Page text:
Top New Mexico Elections Regulator Says She Was Threatened

New Mexico Secretary of State Maggie Toulouse Oliver helps certify results of the state's primary election on Tuesday, June, 28, 2022, at the state Capitol in Santa Fe, N.M. The June 7 primary was nearly derailed by county officials amid voter distrust fueled by unfounded voting machine conspiracies that have spread in the U.S. Toulouse Oliver says she wants to provide better access to accurate information about the election process. (AP Photo/Morgan Lee)
New Mexico Secretary of State Maggie Toulouse Oliver helps certify results of the state's primary election on Tuesday, June, 28, 2022, at the state Capitol in Santa Fe, N.M. The June 7 primary was nearly derailed by county officials amid voter distrust fueled by unfounded voting machine conspiracies that have spread in the U.S. Toulouse Oliver says she wants to provide better access to accurate information about the election process. (AP Photo/Morgan Lee)
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SANTA FE, N.M. (AP) — New Mexico's top elections regulator says she received threats to her safety via an email and telephone calls to her offices and that the FBI has been notified.

Secretary of State Maggie Toulouse Oliver on Tuesday told The Associated Press that there have been three instances of threats against her within the last two weeks and that federal investigators have been alerted. Two threats were made indirectly in phone calls to the office of the secretary of state.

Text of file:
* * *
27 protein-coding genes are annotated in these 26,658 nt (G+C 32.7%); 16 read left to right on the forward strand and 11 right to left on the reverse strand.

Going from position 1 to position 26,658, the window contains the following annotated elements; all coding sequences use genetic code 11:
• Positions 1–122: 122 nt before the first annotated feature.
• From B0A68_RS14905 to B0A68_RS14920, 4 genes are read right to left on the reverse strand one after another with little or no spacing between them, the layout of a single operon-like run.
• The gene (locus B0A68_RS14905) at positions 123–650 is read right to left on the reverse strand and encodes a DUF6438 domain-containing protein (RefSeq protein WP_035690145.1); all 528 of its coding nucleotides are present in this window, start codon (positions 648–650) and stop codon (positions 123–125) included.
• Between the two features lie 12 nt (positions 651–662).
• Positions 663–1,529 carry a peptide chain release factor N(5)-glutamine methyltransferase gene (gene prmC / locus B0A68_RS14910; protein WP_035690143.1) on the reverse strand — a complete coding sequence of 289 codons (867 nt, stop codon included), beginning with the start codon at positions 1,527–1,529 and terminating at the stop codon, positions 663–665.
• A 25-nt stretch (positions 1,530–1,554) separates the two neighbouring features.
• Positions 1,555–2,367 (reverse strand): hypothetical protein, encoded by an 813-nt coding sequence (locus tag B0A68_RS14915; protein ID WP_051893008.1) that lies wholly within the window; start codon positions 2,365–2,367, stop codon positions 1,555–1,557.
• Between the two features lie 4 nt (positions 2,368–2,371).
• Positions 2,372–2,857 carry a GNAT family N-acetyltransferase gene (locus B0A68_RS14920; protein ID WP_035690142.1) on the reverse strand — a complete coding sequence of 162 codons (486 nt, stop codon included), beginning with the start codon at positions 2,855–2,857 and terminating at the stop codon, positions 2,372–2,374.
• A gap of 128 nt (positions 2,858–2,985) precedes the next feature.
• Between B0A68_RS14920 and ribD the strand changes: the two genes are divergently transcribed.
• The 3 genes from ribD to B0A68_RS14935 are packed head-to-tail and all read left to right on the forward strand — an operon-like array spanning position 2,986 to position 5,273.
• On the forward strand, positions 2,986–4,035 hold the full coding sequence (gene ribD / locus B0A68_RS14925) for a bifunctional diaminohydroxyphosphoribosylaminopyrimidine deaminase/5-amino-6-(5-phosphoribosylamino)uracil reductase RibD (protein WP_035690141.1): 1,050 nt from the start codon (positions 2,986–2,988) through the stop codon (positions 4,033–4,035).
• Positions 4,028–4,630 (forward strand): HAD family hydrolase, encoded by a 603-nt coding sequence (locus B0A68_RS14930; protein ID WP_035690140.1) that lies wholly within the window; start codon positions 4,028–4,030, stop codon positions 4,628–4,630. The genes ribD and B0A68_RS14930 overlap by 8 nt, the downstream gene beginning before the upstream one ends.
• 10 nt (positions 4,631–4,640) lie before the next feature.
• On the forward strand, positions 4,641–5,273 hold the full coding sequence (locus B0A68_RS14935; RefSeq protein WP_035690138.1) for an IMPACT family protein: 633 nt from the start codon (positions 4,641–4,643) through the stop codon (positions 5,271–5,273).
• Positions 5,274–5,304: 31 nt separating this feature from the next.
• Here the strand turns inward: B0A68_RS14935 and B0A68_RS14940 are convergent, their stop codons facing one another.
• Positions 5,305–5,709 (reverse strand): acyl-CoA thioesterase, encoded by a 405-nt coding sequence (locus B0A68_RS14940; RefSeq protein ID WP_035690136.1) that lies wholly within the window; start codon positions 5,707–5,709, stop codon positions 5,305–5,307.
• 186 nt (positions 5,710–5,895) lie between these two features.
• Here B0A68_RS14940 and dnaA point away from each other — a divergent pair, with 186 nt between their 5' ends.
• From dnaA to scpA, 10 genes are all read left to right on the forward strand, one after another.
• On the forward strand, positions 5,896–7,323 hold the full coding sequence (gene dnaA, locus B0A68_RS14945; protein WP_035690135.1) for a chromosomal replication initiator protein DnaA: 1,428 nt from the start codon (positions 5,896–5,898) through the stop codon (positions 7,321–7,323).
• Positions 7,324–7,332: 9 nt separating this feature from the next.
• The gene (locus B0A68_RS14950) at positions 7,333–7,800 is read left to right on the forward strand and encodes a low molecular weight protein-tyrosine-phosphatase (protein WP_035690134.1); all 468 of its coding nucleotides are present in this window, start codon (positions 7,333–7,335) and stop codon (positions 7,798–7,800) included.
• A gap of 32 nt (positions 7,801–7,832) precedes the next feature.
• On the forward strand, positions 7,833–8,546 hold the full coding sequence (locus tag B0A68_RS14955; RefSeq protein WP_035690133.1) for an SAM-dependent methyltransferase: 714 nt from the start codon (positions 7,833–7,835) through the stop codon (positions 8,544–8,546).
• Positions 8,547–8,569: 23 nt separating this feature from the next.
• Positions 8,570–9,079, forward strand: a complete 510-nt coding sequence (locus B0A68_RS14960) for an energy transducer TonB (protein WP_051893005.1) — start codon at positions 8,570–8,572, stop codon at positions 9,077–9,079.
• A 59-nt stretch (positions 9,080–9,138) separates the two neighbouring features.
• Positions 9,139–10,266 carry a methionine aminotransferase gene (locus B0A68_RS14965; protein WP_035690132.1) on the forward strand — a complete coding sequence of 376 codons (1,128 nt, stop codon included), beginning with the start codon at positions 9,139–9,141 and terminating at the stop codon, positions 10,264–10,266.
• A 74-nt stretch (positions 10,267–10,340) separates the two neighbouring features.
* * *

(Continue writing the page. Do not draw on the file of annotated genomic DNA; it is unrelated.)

FBI spokesman Frank Fisher in Albuquerque said the agency had been contacted by the secretary of state's office regarding communications it received and declined further comment.

Toulouse Oliver previously went into hiding in response to online threats by leaving her home for several weeks in December 2020 and January 2021. Investigators linked those threats on a website against multiple election officials to Iran.

“I went a nice, long period without anything" threatening, Toulouse Oliver said. “My election security officer has referred them over to the FBI. They're looking into it obviously.”

Toulouse Oliver said the threatening email touched upon social media and video commentary by a conservative filmmaker in defense of his widely debunked documentary “2000 Mules" that alleges widespread voter fraud in the 2020 election.

The New Mexico Secretary of State's Office has sought to dispel false assertions in the movie on the agency's “rumor versus reality” website regarding elections and misinformation, prompting a response from filmmaker Dinesh D'Souza.

Toulouse Oliver was closely involved in a standoff with local officials in Otero County in recent weeks that nearly derailed certification of election results.

The Otero County Commission initially refused to certify local results of the June 7 primary because of unspecified concerns with Dominion Voting Systems, a target of widespread conspiracy theories since the 2020 presidential election.

After an order by the New Mexico Supreme Court to certify, the commissioners voted 2-1 to sign off on the election and avert a broader crisis. Statewide results in the June 7 primary were certified Tuesday by the state canvassing board.